World Junior Championship Predictions

Christmas?!?!?!? Pfffftt. Overrated.  Boxing Day is where it’s at.  This year on December 26th, the 2012 IIHF World Junior Hockey Championships will be held in Alberta.  Calgary and Edmonton will play host to some of the best young hockey players in the world.  It has become a Canadian tradition (and rightfully so) since they went on a tear winning five straight gold medals from 2005-09.  However, the past two seasons have led to heart-breakers in the gold medal games with their hopes crushed by the Americans in 2010 and the Russians in 2011.  I’m sure they are still a bit bitter about the last one…

But with a new tournament comes new lines, new faces, new coaches, and the likelihood of a new outcome.  This year, more so than years past, may be the toughest to predict.  Players like Gabriel Landeskog, Adam Larsson, Ryan Nugent-Hopkins, Sean Couturier and the like have graduated to the NHL level, leaving their WJC hopes to new up-and-coming players.  Some, who played in the WJC before, have become too old to participate for another year (Ryan Ellis, Brayden Schenn, Jakob Silfverberg, Maxim Kitsyn, etc.). And some who were unable to make the trip last year because of injuries like Finnish phenom, Mikael Granlund, will get the opportunity to play on one of hockey’s biggest stages.

It gives a chance for young players to showcase their talents at the international level, which garners interest from many coaches, GM’s and scouts.  There are a copious amount of draft hopefuls that would not only like to make a claim for a top draft spot, but end up victors for their country.  The final rosters have not been posted of yet, but there are already some players on each invite list that are considered locks to make the team.

So without further ado, here are my predictions for the upcoming World Junior Championship.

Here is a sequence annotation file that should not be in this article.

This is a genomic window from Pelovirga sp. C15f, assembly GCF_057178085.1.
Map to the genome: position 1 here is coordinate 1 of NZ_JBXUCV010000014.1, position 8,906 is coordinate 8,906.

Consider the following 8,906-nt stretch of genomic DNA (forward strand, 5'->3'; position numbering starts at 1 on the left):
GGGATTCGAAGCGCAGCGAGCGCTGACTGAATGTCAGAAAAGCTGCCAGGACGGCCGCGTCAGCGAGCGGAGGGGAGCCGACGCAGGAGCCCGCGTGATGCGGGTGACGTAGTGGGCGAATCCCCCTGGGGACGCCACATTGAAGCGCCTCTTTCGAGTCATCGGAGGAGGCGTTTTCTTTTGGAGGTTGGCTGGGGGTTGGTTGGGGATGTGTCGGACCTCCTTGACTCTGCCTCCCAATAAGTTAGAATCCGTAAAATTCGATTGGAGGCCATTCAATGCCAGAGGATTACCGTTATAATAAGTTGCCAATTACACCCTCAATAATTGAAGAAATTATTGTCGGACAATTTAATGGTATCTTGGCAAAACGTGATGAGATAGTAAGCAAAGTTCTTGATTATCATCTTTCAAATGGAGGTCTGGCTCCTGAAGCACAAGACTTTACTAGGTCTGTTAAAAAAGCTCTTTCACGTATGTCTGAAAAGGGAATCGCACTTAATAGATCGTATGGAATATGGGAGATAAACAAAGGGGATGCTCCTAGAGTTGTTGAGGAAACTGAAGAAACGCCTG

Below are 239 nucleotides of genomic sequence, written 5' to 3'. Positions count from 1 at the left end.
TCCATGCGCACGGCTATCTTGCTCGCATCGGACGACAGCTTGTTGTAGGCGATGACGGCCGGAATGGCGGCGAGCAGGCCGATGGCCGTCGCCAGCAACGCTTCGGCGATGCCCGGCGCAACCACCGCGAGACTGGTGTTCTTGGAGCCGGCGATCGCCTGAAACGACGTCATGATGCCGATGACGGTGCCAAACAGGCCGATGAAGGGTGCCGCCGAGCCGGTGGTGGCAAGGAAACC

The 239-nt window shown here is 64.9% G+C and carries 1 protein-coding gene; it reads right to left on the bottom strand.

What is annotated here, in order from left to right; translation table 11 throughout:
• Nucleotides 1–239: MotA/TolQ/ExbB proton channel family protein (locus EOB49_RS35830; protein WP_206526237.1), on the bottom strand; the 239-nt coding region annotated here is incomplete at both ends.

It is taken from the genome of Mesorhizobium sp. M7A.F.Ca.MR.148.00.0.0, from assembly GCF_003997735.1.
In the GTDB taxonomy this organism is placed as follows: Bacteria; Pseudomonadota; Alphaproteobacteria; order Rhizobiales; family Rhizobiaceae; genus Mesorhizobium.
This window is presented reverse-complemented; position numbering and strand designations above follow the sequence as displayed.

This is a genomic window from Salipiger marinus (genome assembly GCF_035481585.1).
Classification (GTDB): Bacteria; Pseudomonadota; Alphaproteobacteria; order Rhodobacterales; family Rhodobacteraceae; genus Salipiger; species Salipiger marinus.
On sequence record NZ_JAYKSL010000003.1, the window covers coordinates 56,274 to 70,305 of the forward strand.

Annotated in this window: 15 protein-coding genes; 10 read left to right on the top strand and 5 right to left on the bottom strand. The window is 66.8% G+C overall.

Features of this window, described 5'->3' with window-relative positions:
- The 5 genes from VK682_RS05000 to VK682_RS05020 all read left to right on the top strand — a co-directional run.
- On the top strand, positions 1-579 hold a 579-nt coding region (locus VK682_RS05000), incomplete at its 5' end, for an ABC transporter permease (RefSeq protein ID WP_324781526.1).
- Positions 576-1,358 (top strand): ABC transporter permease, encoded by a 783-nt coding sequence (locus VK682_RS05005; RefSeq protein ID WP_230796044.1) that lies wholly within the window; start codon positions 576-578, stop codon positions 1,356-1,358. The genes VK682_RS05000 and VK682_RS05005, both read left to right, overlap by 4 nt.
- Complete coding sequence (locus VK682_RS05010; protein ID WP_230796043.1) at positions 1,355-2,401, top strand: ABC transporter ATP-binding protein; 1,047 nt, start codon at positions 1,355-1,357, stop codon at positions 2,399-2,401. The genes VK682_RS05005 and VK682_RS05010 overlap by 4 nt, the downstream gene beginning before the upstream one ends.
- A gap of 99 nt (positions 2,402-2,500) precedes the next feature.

Biggest Underdog: Team Finland

With a forward core of Armia, Barkov, Donskoi, Pulkinnen, the Granlund brothers, Ruuttu, Teräväinen, Partanen and Pulkkinen, you have a team that is already starting ahead of the pack in terms of offense.  Add in defensemen like Pokka, Hakanpää, Määttä, and Ristolainen, further backstopped in net by two of Perhonen, Gibson (Christopher) or Aitokallio, and that team that can vie for medal contention.  Don’t be shocked to see Finland pull a few upsets in the preliminary rounds since they have assembled one of the best junior squads since Finland last won gold in 1998.

Best Goalie Award: Jack Campbell – USA

So this was kind of a no-brainer.  Campbell has shown time and again that he is the most difficult goalie to play against in international competitions.  His awards and achievements speak for themselves.  Having won three gold medals and one bronze in international play, along with being named the “Best Goalkeeper” twice, Campbell will be steady between the pipes for the States as they hope to one-up last years result and secure a spot in the gold medal game.

Jack Campbell {Photo: JensWesseling – Flickr}

Biggest Impact Player: Mika Zibanejad – Sweden

The Avalanche picked Gabriel Landeskog 2nd overall in the 2011 draft, much to the chagrin of Bryan Murray and the Ottawa Senators.  But with the 6th overall pick, Murray picked another Swede, Mika Zibanejad.  A formidable opponent, Zibanejad can make his presence felt in front of the net, along the boards, and in the open ice.  As good as he is putting the puck in the net or setting up fellow teammates, his two-way game rivals that of Landeskog’s.  His numbers this season in the SEL don’t speak for his play on both sides of the puck.  Likely picking up first line duties for Team Sweden, Zibanejad will be the player to watch out for most in this year’s tournament.

Best Defenseman: Mark Pysyk – Canada

When I use the term “Best Defenseman” I do not mean the one who will score the most amount of points in the tournament.  I mean the one who will chip in offensively, but also be reliable in his own end.  Mark Pysyk encompasses those aspects to a “T”, and then some.  I’ve been a big fan of Mark’s for quite some time now.  I wrote this about him a couple months ago (link here):

“The Sabres first rounder in the 2010 draft, Mark Pysyk is an attractive blue-chip prospect.  Most noticed for his fluid skating, Pysyk’s agile movement, explosive speed and quick lateral motion gives him an advantage over many of his fellow teammates and opponents in the WHL.  Not one to slack offensively, the Oil King blue liner notched 40 points last season in the Dub and is looking to contribute more to the team this year.  Leadership is another quality that attracted the Sabres to Pysyk.  His ability to control the locker room is character trait that the Sabres could use, especially if they are built for a deep playoff run.”